Blind World Magazine

Gadgets make life a little easier.




Deseretnews.com, Utah.
Monday, June 12, 2006.




New assistive-technology devices enable older adults to live at home. For example, home sensors monitor a senior's activities, and special goggles help the visually impaired.


QuietCare, from Living Independently, monitors wireless sensors placed in the most frequently used areas of the home - including the bathroom, bedroom, kitchen and medicine cabinet - creating an "electronic map" of the person's daily routine. "We learn when they wake up, how frequently they use the bathroom and when they eat," says Daniel Gold, of Living Independently Group, based in New York City.


Then the software checks for anomalies, such as if someone fails to get out of bed in the morning. It also detects nonemergencies, such as abnormally frequent bathroom visits (a symptom of a urinary tract infection) that may require medical attention.


The QuietCare system posts the information it collects to a Web site for relatives and the client's doctor. The hardware and installation cost $199, and the monitoring service is $83 to $93 a month (866-216-4600; www.quietcaresystems.com).


Lusora Limited plans to sell a similar monitoring service by year's end. Lusora's service will also include a panic-button pendant that a user wears around his or her neck. The pendant features a detector that automatically notifies emergency services if its wearer falls. Dan Bauer, of Lusora, says that the service should cost $40 to $50 per month (415-738-2149; www.lusora.com).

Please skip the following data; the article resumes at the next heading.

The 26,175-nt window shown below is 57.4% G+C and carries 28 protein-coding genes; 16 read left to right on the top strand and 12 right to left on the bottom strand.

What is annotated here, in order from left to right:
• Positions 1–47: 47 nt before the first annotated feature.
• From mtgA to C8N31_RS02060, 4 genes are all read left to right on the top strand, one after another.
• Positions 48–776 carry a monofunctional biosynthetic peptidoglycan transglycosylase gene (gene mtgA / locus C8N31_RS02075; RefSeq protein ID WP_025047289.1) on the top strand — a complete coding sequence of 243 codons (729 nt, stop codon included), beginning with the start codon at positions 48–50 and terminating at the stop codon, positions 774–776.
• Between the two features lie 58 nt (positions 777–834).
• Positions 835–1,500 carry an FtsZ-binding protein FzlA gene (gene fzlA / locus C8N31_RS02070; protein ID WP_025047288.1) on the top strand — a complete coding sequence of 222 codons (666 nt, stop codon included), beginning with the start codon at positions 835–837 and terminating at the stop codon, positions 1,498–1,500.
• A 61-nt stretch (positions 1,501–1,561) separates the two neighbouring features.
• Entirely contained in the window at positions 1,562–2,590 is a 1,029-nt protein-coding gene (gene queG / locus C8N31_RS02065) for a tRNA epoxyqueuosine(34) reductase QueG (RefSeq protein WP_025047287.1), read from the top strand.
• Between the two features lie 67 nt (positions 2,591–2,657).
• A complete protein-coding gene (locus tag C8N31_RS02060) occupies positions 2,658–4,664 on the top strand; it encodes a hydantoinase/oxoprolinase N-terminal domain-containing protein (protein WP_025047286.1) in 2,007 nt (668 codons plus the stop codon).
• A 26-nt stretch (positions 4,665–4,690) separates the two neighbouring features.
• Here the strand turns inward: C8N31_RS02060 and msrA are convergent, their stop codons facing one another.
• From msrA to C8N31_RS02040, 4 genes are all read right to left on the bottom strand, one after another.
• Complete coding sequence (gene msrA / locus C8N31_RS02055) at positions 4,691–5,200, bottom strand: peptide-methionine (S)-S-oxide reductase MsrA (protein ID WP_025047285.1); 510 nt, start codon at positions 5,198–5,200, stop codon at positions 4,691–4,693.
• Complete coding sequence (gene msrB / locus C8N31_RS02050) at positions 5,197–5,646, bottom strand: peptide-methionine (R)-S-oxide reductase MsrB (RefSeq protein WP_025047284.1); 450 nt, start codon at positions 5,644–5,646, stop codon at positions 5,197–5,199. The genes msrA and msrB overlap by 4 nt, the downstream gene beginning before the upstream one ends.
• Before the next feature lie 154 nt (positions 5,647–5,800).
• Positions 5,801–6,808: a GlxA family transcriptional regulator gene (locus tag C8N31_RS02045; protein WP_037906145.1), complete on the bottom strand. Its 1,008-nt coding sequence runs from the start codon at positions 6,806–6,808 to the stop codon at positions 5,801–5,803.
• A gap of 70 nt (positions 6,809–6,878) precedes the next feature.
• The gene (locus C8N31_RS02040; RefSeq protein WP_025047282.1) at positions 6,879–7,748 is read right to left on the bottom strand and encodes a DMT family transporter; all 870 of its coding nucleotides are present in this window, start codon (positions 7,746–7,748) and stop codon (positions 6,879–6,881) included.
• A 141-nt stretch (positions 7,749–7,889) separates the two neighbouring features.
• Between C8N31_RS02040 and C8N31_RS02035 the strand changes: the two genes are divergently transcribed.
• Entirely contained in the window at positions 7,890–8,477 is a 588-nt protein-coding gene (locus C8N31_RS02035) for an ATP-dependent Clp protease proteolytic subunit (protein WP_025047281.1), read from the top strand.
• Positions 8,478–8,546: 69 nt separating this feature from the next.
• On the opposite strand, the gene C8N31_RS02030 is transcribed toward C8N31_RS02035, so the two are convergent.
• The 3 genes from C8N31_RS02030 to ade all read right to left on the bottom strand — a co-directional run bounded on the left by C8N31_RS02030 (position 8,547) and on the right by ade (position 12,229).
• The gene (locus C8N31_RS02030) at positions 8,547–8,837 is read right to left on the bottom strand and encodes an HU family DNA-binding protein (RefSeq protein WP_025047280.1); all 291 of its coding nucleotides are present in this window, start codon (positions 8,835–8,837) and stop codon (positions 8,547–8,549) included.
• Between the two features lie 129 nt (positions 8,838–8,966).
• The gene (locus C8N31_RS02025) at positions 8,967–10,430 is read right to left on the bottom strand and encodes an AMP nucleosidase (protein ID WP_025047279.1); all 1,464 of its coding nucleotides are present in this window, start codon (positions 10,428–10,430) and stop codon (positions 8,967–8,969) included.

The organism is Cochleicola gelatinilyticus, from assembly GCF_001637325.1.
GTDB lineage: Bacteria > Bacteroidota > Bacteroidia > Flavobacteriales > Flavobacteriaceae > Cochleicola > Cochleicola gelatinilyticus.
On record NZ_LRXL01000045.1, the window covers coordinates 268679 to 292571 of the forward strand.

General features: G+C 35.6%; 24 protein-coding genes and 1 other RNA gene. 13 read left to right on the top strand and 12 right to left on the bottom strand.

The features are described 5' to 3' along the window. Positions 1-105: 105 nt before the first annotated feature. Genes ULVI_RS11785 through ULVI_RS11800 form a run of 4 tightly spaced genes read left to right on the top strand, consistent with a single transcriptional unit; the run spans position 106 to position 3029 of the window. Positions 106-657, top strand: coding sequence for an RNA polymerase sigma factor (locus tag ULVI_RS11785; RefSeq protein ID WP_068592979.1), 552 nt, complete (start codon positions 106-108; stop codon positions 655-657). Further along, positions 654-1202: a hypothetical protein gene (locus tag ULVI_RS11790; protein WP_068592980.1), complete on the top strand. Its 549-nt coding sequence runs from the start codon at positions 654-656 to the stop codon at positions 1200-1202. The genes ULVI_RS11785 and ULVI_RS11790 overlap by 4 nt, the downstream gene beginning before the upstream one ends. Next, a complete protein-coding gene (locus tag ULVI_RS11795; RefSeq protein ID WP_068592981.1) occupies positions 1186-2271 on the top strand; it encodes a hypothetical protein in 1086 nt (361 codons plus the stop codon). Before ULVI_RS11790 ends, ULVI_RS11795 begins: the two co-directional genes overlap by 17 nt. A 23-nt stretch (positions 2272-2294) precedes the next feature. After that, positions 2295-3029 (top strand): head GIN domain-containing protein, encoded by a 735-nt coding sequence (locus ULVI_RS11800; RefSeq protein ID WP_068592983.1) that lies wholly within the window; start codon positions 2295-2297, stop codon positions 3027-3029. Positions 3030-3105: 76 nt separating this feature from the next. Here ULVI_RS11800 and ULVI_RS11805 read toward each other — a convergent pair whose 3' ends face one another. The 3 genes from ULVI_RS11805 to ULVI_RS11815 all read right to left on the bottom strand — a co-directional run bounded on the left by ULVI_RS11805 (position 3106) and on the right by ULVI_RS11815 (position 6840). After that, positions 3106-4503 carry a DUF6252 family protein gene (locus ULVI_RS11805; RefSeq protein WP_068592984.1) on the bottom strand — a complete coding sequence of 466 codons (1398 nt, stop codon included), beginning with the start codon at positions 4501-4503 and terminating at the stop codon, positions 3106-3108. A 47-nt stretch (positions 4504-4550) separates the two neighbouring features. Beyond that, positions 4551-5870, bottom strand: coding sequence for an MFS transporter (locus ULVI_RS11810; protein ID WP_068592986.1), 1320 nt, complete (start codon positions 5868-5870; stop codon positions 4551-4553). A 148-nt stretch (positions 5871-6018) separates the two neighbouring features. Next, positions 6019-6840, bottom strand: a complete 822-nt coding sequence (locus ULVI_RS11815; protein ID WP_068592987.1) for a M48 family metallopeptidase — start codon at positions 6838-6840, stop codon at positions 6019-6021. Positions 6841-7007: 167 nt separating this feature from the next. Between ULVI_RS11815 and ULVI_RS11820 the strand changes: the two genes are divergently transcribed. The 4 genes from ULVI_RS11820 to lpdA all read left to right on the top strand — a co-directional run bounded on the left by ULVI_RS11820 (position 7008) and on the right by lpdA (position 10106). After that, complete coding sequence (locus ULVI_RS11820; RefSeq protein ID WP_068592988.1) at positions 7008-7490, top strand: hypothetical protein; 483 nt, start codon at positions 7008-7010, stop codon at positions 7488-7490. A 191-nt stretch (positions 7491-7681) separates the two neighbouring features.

New technologies also help the elderly cope with vision loss. A pair of goggles nicknamed Jordy (for Joint Optic Reflective Display) help people with macular degeneration, glaucoma and other chronic eye ailments. The Jordy goggles magnify images up to 30 times. The wearer sees the world reproduced on 1-inch TV screens in the goggles.


Charlotte Soloway, 71, of East Greenwich, R.I., who has been legally blind since 1998, uses Jordy. Soon after she bought her goggles three years ago, she took them to a Little League game to watch her grandson play. "That was the first time I could see him bat the ball," she says.


The bulky goggles aren't recommended for walking or driving because they reduce a user's field of vision. Jordy costs $2,795 ($3,095 with a desktop stand, which is required for reading). The company plans to create a smaller and lighter version. "The dream is to make something the size of a regular pair of glasses," says Hal Reisiger, of Enhanced Vision, headquartered in Huntington Beach, Calif. (888-811-3161; www.enhancedvision.com).



http://deseretnews.com/dn/view/0,1249,640186206,00.html




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